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The voice of Scotland’s vibrant voluntary sector

Published by Scottish Council for Voluntary Organisations

TFN is published by the Scottish Council for Voluntary Organisations, Mansfield Traquair Centre, 15 Mansfield Place, Edinburgh, EH3 6BB. The Scottish Council for Voluntary Organisations (SCVO) is a Scottish Charitable Incorporated Organisation. Registration number SC003558.

Making a difference: why volunteering matters

This news post is over 1 year old

Volunteer tells of his experiences in giving time to charity

To mark Volunteers Week (June 1-7), Richard Asher has spoken about being a volunteer for sight loss charity RNIB Scotland.

Richard, 29, is part of the Edinburgh-based charity's Technology for Life team, advising blind and partially sighted people on the accessibility features now built-in to new technology that can help maximise their independence.

Such features include software that reads out text as speech, enlarging the size of fonts, and adjusting background colour contrast.

"In my volunteering role I help customers with technical devices like iPads or mobiles," explains Richard, who studied IT at Edinburgh College. "They bring these in to RNIB Scotland and can either have issues with them and need something looked into, such as their settings, or I can actually teach them how to first use their devices.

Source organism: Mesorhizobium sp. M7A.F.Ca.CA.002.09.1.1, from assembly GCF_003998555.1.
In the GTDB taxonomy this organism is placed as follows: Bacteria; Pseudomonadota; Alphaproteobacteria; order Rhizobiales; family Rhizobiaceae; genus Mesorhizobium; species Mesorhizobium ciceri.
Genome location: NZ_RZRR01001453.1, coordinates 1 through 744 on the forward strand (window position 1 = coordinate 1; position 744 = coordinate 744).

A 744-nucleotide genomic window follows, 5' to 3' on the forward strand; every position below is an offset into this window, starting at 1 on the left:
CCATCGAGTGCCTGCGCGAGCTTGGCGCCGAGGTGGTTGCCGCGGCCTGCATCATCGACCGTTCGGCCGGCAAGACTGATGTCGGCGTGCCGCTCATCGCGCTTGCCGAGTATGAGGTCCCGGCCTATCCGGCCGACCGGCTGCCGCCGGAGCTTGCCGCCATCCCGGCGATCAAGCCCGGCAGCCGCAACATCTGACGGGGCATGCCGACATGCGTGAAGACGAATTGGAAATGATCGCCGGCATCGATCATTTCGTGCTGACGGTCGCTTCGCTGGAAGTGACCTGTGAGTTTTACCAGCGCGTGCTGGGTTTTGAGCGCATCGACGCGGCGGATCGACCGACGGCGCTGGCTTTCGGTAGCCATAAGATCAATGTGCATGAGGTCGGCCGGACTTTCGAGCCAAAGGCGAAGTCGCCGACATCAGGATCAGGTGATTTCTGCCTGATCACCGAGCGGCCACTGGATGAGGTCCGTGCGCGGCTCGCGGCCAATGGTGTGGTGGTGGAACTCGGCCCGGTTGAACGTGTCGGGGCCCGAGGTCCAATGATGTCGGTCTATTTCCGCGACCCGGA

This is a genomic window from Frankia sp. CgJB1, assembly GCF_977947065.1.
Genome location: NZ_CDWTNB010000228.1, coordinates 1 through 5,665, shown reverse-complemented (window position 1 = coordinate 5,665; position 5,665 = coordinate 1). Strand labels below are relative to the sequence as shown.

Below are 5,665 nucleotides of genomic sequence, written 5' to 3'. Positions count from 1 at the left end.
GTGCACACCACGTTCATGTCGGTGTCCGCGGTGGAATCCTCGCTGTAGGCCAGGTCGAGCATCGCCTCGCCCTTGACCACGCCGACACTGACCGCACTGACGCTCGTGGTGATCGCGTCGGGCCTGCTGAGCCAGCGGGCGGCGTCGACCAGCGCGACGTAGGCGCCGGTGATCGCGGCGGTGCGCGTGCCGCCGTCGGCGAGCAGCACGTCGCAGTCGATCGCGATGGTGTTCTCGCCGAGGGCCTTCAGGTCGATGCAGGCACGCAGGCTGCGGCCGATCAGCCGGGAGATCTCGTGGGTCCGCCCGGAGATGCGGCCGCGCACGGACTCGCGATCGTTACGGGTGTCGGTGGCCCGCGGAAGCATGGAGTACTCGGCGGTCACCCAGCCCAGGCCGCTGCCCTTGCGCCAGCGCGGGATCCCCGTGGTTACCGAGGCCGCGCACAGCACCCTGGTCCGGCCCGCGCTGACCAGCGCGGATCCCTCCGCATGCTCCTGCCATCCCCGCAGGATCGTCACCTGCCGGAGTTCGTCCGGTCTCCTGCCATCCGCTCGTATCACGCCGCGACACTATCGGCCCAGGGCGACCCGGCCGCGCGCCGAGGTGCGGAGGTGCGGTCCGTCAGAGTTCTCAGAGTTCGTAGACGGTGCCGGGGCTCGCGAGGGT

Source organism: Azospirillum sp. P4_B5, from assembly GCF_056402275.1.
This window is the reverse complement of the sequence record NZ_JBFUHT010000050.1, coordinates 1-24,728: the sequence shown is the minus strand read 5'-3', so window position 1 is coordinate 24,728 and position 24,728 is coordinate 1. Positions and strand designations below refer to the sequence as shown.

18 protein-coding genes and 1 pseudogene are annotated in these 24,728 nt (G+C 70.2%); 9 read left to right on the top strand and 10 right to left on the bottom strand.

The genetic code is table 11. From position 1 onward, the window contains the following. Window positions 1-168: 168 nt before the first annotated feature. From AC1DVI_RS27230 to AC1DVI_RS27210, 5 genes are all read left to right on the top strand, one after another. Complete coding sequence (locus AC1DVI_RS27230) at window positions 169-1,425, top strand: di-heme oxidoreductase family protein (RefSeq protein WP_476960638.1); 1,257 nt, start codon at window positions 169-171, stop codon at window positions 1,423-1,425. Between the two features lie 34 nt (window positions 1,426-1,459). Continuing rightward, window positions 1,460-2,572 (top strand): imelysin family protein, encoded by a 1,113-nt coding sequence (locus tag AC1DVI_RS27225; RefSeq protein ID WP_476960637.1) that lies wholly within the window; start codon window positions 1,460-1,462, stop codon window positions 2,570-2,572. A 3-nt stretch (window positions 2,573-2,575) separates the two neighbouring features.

"I volunteer because I want to make a difference in people's lives. Making that difference, just seeing someone happy at the end of it, and seeing that they are confident using their devices, that is something really important. It's that the person can get the most out of the time they spend with me on learning. Or, if they do come with a problem, then that problem is sorted for them. 

"Some people have been born without sight and they might have an older device, or might not have had a device before. I train them with the accessibility features, and how they can use the phone.

"Other people may have lost their sight later on, and they've known how to use a phone their entire life. And now they're saying, 'Oh my goodness, what am I going to do? I depend on this phone, I use this every day.' So what we focus on there is training them on how to use their phone in a different way.

"I'm a strong believer that anyone can use a phone. It's just about finding the right way There is sight loss in my own family so this volunteer role is something that's important to me for themselves, and that's what we focus on here - on making them independent in using these devices.

"But the main thing that I do get from it is if someone's walking out and they've gained from it and they're happy, then that's the main thing for me."

Players of the People’s Postcode Lottery are helping fund the running of RNIB connect groups, which provide a supportive online space where people with sight loss can use technology to connect with each other and share experiences.



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